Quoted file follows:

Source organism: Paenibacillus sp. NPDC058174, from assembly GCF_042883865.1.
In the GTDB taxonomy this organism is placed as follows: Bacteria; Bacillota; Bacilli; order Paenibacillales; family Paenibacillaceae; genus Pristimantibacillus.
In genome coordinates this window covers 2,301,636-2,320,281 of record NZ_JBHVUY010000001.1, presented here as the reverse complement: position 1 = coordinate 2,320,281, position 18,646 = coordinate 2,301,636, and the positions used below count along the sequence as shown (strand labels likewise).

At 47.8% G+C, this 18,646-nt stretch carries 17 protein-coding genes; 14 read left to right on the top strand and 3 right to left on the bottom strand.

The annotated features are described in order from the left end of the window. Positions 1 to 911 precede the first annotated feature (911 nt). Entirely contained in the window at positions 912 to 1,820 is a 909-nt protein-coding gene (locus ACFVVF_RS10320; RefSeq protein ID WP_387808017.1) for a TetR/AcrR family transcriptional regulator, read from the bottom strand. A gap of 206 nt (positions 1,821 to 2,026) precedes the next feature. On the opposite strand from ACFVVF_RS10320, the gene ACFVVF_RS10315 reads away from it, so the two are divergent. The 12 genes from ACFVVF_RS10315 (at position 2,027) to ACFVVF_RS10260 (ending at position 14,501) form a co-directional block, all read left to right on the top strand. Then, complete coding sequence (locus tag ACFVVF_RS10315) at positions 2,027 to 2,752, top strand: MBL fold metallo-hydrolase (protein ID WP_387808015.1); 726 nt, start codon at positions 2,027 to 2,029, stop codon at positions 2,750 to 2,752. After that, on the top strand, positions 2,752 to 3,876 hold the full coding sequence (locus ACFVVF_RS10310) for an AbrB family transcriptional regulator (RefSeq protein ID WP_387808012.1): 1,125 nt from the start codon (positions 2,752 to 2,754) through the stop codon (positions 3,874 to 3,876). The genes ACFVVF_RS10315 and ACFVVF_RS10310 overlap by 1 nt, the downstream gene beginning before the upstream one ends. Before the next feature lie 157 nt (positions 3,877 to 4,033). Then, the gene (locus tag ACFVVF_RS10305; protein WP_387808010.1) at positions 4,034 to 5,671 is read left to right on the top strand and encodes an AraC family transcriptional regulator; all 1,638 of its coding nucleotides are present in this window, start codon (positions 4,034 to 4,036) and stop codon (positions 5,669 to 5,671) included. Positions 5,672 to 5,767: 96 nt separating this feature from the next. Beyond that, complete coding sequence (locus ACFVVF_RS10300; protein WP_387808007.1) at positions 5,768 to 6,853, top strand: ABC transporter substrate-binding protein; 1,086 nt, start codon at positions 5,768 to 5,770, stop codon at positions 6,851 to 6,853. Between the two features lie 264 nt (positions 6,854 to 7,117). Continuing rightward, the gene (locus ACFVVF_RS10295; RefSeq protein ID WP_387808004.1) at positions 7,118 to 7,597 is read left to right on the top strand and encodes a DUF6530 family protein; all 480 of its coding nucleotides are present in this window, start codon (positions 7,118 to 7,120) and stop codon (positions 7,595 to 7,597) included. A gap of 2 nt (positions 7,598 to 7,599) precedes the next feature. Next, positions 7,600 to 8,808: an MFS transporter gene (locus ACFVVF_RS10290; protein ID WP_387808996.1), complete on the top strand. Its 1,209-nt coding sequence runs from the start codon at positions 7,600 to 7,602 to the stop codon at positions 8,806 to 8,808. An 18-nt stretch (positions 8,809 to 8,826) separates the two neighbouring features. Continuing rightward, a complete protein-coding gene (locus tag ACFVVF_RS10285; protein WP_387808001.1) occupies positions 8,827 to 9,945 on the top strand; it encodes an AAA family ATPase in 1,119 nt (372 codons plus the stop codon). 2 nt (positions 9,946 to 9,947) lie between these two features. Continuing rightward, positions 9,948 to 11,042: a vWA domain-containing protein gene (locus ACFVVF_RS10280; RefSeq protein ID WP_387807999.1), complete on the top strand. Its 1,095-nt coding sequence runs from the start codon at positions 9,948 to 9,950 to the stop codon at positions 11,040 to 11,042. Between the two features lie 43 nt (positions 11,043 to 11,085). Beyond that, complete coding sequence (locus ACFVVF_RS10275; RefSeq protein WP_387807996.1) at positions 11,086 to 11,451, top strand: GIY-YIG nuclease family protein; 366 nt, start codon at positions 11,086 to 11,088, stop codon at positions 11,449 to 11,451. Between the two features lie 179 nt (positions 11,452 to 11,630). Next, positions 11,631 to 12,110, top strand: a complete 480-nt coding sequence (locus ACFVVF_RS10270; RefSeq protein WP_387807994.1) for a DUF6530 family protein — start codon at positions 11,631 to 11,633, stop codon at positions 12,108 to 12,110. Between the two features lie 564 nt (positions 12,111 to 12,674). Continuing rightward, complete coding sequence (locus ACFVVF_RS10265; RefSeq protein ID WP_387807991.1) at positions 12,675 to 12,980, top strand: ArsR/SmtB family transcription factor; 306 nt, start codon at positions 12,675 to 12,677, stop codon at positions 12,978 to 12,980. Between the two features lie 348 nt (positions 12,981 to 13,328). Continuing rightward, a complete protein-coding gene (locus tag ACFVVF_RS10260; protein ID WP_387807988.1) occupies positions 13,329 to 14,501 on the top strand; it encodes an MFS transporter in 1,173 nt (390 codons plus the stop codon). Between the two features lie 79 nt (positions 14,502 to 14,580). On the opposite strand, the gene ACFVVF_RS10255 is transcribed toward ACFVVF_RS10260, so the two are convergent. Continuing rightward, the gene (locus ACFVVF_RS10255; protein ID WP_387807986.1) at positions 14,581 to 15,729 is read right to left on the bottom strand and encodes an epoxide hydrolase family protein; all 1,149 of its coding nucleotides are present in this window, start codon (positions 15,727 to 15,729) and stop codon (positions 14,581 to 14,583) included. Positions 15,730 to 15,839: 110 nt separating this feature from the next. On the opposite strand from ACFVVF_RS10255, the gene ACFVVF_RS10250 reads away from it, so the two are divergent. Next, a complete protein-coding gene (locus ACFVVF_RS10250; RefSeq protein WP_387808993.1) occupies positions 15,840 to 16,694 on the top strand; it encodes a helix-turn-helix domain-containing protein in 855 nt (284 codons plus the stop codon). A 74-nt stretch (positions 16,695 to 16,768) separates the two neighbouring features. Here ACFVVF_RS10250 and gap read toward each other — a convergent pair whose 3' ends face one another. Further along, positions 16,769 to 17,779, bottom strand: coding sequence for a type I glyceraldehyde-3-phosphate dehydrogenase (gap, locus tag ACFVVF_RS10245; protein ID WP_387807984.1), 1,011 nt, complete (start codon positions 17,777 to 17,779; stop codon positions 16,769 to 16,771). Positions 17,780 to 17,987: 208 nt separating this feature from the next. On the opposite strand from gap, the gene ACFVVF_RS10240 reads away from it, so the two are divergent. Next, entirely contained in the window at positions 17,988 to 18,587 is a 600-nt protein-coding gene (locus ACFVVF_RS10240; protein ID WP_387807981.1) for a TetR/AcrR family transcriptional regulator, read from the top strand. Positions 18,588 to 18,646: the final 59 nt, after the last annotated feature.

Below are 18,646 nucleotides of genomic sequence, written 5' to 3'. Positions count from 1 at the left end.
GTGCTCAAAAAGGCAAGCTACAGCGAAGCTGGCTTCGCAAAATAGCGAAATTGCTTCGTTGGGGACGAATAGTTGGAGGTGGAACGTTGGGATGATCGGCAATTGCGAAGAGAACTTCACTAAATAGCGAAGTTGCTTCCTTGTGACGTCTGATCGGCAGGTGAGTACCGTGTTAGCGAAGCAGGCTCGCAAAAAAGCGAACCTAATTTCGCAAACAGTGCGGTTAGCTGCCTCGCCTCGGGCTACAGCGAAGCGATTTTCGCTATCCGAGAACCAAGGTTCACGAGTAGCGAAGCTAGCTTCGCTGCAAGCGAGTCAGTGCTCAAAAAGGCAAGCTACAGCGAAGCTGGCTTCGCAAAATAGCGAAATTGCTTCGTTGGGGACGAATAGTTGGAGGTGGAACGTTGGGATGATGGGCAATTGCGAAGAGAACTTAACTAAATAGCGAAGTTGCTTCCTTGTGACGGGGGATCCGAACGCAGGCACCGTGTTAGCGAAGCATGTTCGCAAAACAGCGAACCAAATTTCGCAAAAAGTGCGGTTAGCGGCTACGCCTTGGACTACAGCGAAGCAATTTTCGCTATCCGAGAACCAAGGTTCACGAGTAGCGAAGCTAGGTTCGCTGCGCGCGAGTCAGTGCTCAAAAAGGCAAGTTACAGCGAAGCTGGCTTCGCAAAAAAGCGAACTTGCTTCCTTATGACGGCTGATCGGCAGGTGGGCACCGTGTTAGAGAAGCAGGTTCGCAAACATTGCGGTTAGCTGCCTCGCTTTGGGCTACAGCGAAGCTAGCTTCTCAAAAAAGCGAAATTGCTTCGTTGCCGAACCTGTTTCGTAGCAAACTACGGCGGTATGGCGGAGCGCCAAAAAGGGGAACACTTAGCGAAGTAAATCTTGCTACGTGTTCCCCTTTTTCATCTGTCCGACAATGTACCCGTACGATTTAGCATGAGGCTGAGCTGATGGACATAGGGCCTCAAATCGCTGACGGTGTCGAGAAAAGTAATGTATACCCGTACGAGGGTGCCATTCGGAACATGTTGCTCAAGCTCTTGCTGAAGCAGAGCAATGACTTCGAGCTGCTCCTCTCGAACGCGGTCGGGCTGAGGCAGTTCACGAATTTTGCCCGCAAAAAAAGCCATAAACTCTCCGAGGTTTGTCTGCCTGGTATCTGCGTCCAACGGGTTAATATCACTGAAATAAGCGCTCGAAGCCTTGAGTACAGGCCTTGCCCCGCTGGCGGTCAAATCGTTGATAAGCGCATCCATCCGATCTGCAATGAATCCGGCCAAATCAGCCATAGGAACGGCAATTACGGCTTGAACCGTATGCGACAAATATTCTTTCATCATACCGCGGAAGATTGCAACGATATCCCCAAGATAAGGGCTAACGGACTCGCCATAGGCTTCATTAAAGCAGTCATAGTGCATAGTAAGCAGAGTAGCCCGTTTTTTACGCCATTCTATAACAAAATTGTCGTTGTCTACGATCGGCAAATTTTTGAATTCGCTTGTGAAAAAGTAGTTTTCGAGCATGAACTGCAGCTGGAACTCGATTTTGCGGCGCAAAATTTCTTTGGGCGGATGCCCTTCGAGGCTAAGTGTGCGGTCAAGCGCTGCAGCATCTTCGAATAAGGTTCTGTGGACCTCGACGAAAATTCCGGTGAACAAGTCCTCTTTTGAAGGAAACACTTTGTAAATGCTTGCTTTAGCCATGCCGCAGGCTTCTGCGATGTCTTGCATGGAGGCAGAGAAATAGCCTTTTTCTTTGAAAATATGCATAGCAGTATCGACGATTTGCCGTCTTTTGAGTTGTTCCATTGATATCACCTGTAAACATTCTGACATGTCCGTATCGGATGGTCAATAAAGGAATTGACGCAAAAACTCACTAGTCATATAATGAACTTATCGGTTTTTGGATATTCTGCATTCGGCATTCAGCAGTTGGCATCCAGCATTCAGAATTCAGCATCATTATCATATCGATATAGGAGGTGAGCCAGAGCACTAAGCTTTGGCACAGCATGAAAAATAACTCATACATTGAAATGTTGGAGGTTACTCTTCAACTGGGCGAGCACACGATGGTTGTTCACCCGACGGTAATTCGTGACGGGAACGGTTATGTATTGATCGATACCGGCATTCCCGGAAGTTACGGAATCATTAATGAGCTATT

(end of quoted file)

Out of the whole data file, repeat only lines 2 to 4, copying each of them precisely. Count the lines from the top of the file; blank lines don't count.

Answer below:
In the GTDB taxonomy this organism is placed as follows: Bacteria; Bacillota; Bacilli; order Paenibacillales; family Paenibacillaceae; genus Pristimantibacillus.
In genome coordinates this window covers 2,301,636-2,320,281 of record NZ_JBHVUY010000001.1, presented here as the reverse complement: position 1 = coordinate 2,320,281, position 18,646 = coordinate 2,301,636, and the positions used below count along the sequence as shown (strand labels likewise).

At 47.8% G+C, this 18,646-nt stretch carries 17 protein-coding genes; 14 read left to right on the top strand and 3 right to left on the bottom strand.